BP seeks stranded Tesla Supercharger sites in $1B EV charging buildout

BP is eying Tesla Supercharger sites as part of a planned expansion of the oil giant’s U.S. charging network, Bloomberg reports.

The company said it “is aggressively looking to acquire real estate to scale our network, which is a heightened focus following the recent Tesla announcement.”

Tesla CEO Elon Musk earlier this month fired most of the Tesla Supercharger team in a shift away from further fast-paced growth of the public charging network. BP now appears ready to capitalize on that.

“If there are stranded real estate partners who are looking for someone to call, they should feel free to pick up the phone and call me or look me up on LinkedIn,” Sujay Sharma, CEO of BP Pulse Americas, the corporate arm in charge of the company’s U.S. charging network, said in an interview with Bloomberg.

Highway sign for electric-car fast-charging station at BP in Metrolina area of Charlotte, NC

BP reportedly plans to spend $1 billion by 2030, half of that amount within the next two or three years, to install over 3,000 chargers in the U.S. That will include large-scale sites with 12 or more chargers that BP calls Gigahubs.

It first offered EV charging in 2010 and started a serious push in 2017. BP sees EV charging as a business line bound for profitability, with one executive saying in 2022 that chargers were already almost as profitable as gasoline pumps. It’s not the only oil company enthusiastic about charging: Shell announced earlier this year that it’s shedding some gas stations in favor of EV charging.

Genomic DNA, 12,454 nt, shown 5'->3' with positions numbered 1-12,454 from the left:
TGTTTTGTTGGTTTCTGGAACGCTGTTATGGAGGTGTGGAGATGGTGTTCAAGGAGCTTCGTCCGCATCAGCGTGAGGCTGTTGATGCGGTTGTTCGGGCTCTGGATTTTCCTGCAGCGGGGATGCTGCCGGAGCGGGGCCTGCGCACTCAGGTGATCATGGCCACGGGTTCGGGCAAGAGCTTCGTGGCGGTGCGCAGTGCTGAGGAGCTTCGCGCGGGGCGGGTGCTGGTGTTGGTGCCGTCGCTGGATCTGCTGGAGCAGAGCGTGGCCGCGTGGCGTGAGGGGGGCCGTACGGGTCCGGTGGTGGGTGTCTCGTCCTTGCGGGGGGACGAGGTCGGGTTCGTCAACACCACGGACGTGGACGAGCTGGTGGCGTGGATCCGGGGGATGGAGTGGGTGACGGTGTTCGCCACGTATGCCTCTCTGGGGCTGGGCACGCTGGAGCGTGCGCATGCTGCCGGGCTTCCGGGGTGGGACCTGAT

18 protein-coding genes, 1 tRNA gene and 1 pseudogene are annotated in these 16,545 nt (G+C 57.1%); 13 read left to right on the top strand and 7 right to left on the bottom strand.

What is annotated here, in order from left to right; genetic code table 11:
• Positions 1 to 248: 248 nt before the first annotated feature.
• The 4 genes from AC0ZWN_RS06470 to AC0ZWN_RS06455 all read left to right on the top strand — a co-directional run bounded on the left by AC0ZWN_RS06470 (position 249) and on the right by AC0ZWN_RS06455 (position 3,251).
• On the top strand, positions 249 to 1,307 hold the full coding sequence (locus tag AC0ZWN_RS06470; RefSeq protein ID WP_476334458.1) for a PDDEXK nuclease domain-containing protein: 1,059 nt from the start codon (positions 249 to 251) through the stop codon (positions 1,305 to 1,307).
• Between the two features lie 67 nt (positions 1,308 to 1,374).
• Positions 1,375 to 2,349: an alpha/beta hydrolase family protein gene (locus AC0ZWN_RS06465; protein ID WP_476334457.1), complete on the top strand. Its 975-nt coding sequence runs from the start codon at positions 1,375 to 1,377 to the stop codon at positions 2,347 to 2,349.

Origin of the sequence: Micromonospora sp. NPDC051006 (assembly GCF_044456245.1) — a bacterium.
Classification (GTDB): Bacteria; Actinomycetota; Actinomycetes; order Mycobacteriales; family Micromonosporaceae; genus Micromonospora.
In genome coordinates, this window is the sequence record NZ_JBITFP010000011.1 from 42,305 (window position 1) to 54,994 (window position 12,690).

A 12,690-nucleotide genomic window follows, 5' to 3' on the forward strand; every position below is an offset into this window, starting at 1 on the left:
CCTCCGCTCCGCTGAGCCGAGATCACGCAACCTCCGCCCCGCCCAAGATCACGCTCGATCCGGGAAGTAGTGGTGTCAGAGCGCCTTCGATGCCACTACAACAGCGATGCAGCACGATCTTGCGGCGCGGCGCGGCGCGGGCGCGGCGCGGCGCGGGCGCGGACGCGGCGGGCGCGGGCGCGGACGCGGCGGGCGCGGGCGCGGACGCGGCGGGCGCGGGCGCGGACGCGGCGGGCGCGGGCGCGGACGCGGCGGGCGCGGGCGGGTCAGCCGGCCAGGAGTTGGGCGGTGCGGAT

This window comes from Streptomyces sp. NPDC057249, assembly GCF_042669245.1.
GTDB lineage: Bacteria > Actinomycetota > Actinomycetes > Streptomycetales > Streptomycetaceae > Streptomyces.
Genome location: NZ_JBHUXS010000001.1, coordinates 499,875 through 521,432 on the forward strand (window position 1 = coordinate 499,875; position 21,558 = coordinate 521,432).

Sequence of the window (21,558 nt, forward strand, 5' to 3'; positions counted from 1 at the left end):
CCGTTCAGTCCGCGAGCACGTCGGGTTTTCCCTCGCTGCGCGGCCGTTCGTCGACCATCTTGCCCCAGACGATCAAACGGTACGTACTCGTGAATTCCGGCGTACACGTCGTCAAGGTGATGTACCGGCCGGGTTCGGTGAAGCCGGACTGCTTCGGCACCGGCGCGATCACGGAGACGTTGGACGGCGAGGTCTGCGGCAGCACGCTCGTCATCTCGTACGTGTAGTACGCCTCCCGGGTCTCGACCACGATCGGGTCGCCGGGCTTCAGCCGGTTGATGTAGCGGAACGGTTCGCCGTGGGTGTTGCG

Nissan Leaf electric car using DC fast-charging station at BP in Metrolina area of Charlotte, NC

The BP charging buildout will be complemented by expansion plans from dedicated charging networks. Electrify America, which was created as part of a fine for Volkswagen’s diesel-emissions cheating, also this week confirmed an expansion push through this year. And Ionna, the national EV charging network funded by investments from seven automakers, is looking to open its first stations this year, on the way to a minimum of 30,000 fast-chargers across North America.

Automaker commitments to the Tesla North American Charging Standard (NACS) connector means, regardless of the gutting of the Tesla Supercharger team, NACS will likely continue to proliferate on these alternative networks. But when it comes to reliability, merely switching to the NACS connector won’t solve much; it’s about interoperability and keeping on top of the software updates to enable that—plus maintenance.